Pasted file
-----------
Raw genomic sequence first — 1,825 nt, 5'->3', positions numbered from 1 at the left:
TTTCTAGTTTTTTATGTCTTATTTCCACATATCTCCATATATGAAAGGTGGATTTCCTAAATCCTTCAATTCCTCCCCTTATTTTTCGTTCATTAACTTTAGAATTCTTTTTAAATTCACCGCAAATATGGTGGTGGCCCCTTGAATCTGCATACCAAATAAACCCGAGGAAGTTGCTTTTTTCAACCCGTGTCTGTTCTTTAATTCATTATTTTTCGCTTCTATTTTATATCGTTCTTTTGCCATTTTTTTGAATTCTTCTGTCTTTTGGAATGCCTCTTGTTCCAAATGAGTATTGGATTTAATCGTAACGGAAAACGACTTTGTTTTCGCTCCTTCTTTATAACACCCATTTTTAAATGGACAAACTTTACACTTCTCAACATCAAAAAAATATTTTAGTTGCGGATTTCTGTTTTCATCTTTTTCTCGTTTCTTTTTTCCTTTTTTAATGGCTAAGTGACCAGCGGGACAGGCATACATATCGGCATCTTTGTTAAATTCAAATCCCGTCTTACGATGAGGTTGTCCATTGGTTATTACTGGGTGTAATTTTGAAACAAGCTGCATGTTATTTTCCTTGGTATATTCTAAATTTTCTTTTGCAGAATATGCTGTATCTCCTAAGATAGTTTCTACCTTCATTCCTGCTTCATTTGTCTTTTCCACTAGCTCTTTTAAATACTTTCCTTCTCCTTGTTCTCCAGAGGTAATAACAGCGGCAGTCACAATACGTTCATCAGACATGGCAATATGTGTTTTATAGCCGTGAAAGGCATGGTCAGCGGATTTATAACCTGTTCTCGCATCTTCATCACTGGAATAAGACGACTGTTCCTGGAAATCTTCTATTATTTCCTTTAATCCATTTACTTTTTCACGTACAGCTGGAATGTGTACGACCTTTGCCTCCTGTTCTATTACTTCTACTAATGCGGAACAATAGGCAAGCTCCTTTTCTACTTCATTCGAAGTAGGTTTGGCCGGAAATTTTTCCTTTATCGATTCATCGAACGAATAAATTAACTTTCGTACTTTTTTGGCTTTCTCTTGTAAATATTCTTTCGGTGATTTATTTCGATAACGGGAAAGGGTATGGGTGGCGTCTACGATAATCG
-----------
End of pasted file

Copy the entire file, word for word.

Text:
Raw genomic sequence first — 1,825 nt, 5'->3', positions numbered from 1 at the left:
TTTCTAGTTTTTTATGTCTTATTTCCACATATCTCCATATATGAAAGGTGGATTTCCTAAATCCTTCAATTCCTCCCCTTATTTTTCGTTCATTAACTTTAGAATTCTTTTTAAATTCACCGCAAATATGGTGGTGGCCCCTTGAATCTGCATACCAAATAAACCCGAGGAAGTTGCTTTTTTCAACCCGTGTCTGTTCTTTAATTCATTATTTTTCGCTTCTATTTTATATCGTTCTTTTGCCATTTTTTTGAATTCTTCTGTCTTTTGGAATGCCTCTTGTTCCAAATGAGTATTGGATTTAATCGTAACGGAAAACGACTTTGTTTTCGCTCCTTCTTTATAACACCCATTTTTAAATGGACAAACTTTACACTTCTCAACATCAAAAAAATATTTTAGTTGCGGATTTCTGTTTTCATCTTTTTCTCGTTTCTTTTTTCCTTTTTTAATGGCTAAGTGACCAGCGGGACAGGCATACATATCGGCATCTTTGTTAAATTCAAATCCCGTCTTACGATGAGGTTGTCCATTGGTTATTACTGGGTGTAATTTTGAAACAAGCTGCATGTTATTTTCCTTGGTATATTCTAAATTTTCTTTTGCAGAATATGCTGTATCTCCTAAGATAGTTTCTACCTTCATTCCTGCTTCATTTGTCTTTTCCACTAGCTCTTTTAAATACTTTCCTTCTCCTTGTTCTCCAGAGGTAATAACAGCGGCAGTCACAATACGTTCATCAGACATGGCAATATGTGTTTTATAGCCGTGAAAGGCATGGTCAGCGGATTTATAACCTGTTCTCGCATCTTCATCACTGGAATAAGACGACTGTTCCTGGAAATCTTCTATTATTTCCTTTAATCCATTTACTTTTTCACGTACAGCTGGAATGTGTACGACCTTTGCCTCCTGTTCTATTACTTCTACTAATGCGGAACAATAGGCAAGCTCCTTTTCTACTTCATTCGAAGTAGGTTTGGCCGGAAATTTTTCCTTTATCGATTCATCGAACGAATAAATTAACTTTCGTACTTTTTTGGCTTTCTCTTGTAAATATTCTTTCGGTGATTTATTTCGATAACGGGAAAGGGTATGGGTGGCGTCTACGATAATCG